Change is underway at Chicago‘s Museum of Contemporary Art. At a press conference Friday MCA officials revealed that the institution is working on a new image, new programming and even a new master plan for the museum’s space led by Los Angeles–based design firm Johnston Marklee.
Sharon Johnston and Mark Lee from Johnston Marklee. (Nathan Keay) MCA Chicago’s new logo
The announcement was timed to coincide with the last push of a major fundraising campaign. The museum has quietly raised $60 million in recent years, nearing a “vision campaign” goal of $64 million. Today they revealed their latest donation: $10 million from Kenneth Griffin, an MCA trustee who is also the richest man in Illinois. MCA’s fourth floor galleries will now bear his name.
“We’ve been thinking about what a 21st Century museum looks like,” said Madeleine Grynsztejn, MCA’s director. Citing figures from the National Endowment for the Arts, Grynsztejn said the museum needs to become more “responsive” to the community—“a civic institution of local necessity and international distinction.”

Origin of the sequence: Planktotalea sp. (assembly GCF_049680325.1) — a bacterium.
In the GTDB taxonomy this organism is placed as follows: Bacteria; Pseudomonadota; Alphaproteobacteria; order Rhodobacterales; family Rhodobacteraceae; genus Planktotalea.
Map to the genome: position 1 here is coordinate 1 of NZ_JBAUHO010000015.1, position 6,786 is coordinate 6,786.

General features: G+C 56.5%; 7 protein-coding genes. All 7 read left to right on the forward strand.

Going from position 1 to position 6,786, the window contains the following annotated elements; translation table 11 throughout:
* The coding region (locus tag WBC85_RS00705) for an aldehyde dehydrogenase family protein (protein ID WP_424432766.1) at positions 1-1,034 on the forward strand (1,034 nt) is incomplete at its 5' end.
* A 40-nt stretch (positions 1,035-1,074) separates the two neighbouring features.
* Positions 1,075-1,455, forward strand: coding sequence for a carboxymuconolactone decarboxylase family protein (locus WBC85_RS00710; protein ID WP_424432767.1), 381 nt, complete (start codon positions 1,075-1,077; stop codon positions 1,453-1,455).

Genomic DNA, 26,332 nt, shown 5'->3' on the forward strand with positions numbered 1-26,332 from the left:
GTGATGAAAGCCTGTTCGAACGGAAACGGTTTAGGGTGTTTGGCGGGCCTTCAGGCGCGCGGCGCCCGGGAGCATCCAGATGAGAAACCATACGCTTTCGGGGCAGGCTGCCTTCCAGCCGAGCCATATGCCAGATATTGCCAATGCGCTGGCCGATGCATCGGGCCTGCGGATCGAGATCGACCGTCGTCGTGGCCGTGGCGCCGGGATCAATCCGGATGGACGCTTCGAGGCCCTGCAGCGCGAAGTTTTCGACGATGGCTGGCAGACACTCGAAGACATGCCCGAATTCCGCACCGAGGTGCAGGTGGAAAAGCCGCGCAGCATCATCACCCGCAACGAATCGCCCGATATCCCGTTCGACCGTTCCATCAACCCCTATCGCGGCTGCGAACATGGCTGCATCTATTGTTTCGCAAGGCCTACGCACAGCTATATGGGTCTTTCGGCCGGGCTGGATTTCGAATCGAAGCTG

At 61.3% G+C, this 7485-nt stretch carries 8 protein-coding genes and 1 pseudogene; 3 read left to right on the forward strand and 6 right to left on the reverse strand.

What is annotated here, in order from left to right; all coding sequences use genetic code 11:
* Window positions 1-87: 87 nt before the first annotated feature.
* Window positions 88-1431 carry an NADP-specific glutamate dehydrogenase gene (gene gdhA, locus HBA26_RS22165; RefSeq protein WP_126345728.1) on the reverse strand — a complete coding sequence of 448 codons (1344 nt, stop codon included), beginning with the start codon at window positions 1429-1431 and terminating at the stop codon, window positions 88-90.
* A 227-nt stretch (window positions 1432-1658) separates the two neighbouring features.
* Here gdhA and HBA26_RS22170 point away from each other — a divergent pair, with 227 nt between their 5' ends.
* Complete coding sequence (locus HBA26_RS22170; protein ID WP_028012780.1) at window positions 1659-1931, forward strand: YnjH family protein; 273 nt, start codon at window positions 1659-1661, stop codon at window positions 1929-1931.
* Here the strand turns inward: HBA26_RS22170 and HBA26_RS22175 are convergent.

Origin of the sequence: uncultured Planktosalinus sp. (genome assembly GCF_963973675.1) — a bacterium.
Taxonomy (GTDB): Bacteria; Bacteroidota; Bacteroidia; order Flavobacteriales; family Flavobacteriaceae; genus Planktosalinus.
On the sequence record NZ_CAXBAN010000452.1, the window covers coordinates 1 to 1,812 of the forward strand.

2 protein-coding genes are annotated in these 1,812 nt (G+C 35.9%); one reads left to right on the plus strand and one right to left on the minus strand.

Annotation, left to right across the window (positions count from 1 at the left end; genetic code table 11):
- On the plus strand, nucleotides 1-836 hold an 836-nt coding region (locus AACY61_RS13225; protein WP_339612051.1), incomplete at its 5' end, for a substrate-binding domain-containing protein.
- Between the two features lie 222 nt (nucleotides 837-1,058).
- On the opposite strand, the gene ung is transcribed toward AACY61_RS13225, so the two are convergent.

Part of that mission includes converting the cafe space into an “engagement zone” for public events, performances and education. Museum goers looking for a snack will have to find it on the first floor, where a new restaurant will front onto Pearson Street. Those and other changes to the 1996, Josef Paul Kleihues–designed building’s programming are part of a new masterplan currently in development at the offices of architects Sharon Johnston and Mark Lee.
Dutch designers Armand Mevis and Linda Van Deursen of the firm Mevis & Van Deursen also designed a new logo for the museum—part of a larger campaign to rebrand the museum and reengage with a public tempted to seek out art online or otherwise outside the Streeterville museum’s walls.Linda Van Deursen and Armand Mevis of Mevis & Van Deursen (Nathan Keay)
MCA has had some success reinvigorating popular conversation about contemporary art with its David Bowie Is exhibition, which recently wrapped up its run at the museum after drawing nearly 200,000 visitors—an MCA record, according to Grynsztejn.
“The Bowie show challenged the MCA to raise our game,” she said. That could include expanding hours or more drastically reconsidering the museum’s model, Grynsztejn wondered aloud Friday.
But it will definitely include more shows for young artists on the cusp of a breakout, said curator Michael Darling, as well as more interactive exhibitions. Darling pointed to an upcoming residency by the Grammy-winning chamber group Eighth Blackbird, which he said would include unannounced and improvised performances throughout the museum, with the intent to connect the public with contemporary music and the process of creating it.